There has been a lot of debate recently regarding LCK vs. LEC teams. A lot of people think LCK has degraded this year — what are your thoughts?
I think it's very clear to see that DAMWON is head-and-shoulders above the rest of their region. DAMWON is legitimately a very, very good team on an international level. They're very solid in all stages of the game. I think they have a lot of great balance in their roster as well as their playstyle.
Outside of that, all of the other teams in LCK are just less complete than DAMWON. I don't know if that makes the region worse. For example, I'd say T1 has a fantastic early game. There are lots of things that we can learn from T1 for the early game. Maybe it is unfair to compare a #1 seed to not a #1 seed, but I would say that MAD Lions' team fighting is perhaps better. And our mid to late game is perhaps better. So outside of DAMWON, I wouldn't say that there's a team in the LCK that I view as being kind of a complete team that's good at all stages of the game, super meta resistant, and very flexible. Although T1 is certainly a good team, for sure.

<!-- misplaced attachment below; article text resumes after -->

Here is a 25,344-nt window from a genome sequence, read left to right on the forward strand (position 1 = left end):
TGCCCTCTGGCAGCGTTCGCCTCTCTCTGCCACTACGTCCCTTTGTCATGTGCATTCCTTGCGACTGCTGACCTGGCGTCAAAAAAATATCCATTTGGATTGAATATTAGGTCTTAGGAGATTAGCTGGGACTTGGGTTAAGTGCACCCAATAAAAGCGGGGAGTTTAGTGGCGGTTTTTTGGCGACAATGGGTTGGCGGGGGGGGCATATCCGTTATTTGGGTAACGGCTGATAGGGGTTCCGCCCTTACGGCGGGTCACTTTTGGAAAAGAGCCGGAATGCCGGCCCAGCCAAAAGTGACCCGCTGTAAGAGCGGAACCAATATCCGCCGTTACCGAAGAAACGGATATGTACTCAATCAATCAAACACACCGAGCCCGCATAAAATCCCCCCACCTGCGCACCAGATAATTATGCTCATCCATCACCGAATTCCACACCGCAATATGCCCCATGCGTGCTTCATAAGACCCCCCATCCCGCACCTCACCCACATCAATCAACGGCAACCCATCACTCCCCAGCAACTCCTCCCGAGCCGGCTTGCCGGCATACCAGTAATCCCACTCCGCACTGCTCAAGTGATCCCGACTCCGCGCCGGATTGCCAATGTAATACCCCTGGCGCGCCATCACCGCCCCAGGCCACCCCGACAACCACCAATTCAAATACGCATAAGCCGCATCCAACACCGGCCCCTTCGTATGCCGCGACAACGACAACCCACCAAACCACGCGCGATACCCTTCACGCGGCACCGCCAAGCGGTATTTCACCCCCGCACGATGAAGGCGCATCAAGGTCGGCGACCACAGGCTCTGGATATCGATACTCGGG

I wouldn't say the LCK has gotten significantly worse. But I wouldn't say it's gotten better either. Perhaps LPL has just gotten better, I don't know. Perhaps LEC has gotten better, although I'm not sure I believe that.
Cloud9's Jack said he thinks all their teams are going to make it out of groups. What do you think of this prospect?